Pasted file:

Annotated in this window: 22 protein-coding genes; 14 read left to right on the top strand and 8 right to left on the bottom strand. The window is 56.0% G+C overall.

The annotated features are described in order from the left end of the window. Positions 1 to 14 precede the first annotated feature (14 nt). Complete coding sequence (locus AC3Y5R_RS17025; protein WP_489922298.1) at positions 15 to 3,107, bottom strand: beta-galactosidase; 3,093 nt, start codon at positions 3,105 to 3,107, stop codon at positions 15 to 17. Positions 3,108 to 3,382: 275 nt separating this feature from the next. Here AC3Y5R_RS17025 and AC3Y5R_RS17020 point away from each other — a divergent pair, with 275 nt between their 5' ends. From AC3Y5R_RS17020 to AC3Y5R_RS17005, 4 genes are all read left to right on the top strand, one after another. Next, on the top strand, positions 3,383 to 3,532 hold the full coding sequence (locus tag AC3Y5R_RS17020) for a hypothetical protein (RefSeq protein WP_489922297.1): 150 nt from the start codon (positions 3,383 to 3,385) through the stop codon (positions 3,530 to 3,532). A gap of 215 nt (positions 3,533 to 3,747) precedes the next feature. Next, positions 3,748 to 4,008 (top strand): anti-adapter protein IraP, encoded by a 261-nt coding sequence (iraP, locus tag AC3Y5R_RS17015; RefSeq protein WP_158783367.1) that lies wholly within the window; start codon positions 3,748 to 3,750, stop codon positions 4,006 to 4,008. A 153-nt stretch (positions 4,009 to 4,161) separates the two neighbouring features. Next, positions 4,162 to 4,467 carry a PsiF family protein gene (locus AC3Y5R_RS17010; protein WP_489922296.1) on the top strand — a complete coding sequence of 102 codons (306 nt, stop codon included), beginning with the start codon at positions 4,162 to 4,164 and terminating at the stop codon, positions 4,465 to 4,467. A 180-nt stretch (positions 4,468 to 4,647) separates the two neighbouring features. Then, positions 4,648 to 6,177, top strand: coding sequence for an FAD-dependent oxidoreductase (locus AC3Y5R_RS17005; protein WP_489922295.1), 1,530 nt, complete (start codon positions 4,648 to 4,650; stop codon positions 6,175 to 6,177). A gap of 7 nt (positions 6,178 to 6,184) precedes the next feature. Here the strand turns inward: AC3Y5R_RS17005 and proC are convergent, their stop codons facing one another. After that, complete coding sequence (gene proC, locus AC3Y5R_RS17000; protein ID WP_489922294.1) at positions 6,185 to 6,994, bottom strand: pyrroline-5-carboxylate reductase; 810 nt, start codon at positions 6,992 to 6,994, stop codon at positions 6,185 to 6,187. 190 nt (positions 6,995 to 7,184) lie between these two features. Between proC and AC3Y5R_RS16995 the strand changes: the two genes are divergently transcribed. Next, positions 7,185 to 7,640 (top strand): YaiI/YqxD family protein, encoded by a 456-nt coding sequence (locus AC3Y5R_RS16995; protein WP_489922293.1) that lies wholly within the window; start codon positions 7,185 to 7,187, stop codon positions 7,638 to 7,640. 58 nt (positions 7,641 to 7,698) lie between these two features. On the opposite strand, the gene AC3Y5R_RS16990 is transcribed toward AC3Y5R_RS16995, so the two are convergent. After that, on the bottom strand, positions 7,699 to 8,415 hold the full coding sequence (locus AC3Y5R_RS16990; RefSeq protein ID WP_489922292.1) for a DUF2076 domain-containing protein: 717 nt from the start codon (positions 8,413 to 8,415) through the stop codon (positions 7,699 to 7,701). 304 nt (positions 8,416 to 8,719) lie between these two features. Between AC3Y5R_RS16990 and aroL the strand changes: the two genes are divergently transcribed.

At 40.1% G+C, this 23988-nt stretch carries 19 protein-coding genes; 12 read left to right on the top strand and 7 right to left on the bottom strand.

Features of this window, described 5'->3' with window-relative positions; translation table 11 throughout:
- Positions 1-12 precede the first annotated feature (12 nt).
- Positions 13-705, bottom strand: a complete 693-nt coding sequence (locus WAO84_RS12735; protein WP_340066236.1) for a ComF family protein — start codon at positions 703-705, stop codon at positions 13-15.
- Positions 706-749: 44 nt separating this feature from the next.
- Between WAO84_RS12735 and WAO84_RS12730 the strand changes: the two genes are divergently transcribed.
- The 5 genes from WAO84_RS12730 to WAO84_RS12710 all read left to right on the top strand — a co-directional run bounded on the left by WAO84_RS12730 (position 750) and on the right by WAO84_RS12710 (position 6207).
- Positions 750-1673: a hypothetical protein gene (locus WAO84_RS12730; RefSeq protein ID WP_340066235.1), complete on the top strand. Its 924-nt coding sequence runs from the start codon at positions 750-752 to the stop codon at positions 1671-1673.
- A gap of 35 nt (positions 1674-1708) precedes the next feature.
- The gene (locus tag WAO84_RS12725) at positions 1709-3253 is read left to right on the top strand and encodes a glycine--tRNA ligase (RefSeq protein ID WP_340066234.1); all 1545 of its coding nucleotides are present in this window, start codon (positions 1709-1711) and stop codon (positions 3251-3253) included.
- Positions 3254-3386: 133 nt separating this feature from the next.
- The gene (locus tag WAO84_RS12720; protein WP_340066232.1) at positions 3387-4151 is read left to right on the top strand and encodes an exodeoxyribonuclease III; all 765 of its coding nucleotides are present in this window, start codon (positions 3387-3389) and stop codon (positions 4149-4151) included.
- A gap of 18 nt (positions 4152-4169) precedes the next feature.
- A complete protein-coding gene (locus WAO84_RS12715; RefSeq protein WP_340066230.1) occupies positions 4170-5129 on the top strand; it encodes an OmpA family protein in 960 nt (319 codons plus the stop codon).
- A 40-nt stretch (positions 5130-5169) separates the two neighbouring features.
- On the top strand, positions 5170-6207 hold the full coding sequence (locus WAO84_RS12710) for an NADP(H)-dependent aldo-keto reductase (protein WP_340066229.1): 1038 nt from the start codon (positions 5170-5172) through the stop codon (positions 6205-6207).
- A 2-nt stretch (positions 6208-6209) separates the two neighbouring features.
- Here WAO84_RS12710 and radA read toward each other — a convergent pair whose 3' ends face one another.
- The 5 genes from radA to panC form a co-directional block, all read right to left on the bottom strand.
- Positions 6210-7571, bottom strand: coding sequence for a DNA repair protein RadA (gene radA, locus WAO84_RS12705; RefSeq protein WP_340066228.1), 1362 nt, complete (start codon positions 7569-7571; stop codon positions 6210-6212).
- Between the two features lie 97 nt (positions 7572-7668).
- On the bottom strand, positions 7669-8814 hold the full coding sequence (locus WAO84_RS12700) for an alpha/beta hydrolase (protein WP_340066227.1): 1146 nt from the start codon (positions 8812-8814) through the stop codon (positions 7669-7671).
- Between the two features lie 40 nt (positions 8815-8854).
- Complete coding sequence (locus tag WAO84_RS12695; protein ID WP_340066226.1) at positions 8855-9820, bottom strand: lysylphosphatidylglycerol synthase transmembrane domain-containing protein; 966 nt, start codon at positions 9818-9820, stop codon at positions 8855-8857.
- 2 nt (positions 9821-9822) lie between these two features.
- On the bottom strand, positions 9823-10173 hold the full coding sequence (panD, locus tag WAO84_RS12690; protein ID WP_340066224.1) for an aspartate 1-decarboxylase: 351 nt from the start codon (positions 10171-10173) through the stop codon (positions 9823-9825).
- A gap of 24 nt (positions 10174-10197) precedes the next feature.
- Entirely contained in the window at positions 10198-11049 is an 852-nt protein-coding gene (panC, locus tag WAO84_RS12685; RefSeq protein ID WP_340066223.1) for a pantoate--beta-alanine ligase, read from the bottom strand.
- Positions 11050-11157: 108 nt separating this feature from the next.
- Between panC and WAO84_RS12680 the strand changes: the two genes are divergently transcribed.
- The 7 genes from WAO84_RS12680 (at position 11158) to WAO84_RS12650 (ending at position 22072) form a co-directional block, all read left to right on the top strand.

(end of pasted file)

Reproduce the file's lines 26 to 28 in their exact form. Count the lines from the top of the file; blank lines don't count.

- Complete coding sequence (locus tag WAO84_RS12695; protein ID WP_340066226.1) at positions 8855-9820, bottom strand: lysylphosphatidylglycerol synthase transmembrane domain-containing protein; 966 nt, start codon at positions 9818-9820, stop codon at positions 8855-8857.
- 2 nt (positions 9821-9822) lie between these two features.
- On the bottom strand, positions 9823-10173 hold the full coding sequence (panD, locus tag WAO84_RS12690; protein ID WP_340066224.1) for an aspartate 1-decarboxylase: 351 nt from the start codon (positions 10171-10173) through the stop codon (positions 9823-9825).